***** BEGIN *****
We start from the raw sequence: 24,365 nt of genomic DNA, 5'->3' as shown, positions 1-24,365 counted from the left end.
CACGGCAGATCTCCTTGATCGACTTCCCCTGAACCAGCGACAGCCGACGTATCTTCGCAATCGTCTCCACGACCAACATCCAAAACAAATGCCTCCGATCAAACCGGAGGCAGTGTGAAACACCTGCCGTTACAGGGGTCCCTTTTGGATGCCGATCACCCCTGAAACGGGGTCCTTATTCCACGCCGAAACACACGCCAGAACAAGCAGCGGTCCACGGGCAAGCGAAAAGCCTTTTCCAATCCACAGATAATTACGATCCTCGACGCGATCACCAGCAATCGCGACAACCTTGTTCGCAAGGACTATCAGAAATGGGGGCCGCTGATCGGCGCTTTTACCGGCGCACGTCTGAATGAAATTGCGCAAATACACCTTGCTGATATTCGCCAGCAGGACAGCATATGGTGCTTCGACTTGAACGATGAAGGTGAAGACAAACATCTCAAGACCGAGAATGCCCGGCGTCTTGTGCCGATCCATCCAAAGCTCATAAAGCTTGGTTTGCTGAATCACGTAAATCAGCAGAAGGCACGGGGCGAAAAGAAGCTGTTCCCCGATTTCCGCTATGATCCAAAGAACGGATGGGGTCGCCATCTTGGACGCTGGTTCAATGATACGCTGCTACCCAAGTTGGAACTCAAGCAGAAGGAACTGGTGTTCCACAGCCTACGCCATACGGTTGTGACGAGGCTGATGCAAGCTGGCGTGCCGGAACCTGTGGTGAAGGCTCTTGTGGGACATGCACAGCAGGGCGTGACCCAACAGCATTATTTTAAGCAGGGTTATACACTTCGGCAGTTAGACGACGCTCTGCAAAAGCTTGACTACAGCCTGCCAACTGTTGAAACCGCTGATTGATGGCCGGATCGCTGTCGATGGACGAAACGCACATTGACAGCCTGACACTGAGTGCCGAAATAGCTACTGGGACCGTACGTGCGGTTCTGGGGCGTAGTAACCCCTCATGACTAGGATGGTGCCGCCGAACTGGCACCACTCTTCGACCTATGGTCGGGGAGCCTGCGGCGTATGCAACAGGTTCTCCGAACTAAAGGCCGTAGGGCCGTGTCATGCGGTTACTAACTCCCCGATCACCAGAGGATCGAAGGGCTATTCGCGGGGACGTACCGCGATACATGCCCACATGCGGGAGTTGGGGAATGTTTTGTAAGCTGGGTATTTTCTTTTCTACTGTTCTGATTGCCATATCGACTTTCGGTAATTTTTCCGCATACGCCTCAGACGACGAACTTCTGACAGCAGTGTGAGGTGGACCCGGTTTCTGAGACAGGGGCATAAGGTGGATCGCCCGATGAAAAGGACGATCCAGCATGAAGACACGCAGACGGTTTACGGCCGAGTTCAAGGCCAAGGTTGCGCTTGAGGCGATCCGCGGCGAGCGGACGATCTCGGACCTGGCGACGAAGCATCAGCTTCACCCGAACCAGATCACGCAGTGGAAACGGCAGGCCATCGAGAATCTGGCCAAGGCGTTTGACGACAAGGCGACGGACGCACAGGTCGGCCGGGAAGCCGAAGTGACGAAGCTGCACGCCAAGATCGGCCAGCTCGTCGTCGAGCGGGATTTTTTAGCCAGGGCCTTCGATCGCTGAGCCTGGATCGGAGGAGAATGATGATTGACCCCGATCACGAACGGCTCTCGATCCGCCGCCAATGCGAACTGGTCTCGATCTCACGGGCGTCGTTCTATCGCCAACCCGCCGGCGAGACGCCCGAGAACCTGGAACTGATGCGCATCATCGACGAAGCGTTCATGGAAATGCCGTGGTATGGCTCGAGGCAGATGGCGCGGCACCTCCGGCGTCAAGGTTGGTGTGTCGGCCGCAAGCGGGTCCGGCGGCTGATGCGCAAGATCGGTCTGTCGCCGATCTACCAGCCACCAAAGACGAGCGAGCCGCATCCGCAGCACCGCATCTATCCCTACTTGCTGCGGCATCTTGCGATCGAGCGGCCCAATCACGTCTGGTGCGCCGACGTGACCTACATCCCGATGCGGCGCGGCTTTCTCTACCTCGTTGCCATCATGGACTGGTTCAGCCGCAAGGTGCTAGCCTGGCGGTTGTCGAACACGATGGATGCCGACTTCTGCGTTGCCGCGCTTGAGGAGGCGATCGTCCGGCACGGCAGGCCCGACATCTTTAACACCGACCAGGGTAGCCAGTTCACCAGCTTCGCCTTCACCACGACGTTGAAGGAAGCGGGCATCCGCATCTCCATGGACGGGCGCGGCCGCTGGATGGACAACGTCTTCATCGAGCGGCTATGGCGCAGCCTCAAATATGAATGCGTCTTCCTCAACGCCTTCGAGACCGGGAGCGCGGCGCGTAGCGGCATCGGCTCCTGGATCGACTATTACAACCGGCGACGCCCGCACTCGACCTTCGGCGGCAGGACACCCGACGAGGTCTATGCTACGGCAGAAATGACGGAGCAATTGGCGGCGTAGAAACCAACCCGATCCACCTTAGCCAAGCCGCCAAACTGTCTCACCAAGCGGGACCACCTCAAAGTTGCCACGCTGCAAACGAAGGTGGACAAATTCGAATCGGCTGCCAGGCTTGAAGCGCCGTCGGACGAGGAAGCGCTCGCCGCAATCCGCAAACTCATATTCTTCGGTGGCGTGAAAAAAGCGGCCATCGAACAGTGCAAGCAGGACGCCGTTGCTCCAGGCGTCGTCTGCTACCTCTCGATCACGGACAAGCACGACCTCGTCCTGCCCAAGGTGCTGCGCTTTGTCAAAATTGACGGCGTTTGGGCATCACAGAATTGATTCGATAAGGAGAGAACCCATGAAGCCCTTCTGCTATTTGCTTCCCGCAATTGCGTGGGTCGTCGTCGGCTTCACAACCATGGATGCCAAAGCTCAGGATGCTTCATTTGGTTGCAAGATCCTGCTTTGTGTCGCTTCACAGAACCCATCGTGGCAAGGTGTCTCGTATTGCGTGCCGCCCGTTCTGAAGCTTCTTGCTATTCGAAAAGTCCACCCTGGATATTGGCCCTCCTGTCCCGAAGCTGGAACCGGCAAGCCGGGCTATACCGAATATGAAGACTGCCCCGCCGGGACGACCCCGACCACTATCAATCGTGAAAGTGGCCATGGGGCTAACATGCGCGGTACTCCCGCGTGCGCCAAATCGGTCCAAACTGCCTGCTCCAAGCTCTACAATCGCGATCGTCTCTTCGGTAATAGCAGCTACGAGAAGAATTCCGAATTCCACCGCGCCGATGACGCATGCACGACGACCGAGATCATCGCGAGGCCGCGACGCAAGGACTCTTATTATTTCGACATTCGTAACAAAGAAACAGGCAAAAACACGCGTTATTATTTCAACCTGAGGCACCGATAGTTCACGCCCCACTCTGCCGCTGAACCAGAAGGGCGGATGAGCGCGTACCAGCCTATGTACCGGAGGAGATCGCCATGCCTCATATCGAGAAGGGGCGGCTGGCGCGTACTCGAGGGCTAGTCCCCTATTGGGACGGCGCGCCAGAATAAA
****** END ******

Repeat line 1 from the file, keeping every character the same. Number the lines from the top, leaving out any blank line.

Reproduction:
We start from the raw sequence: 24,365 nt of genomic DNA, 5'->3' as shown, positions 1-24,365 counted from the left end.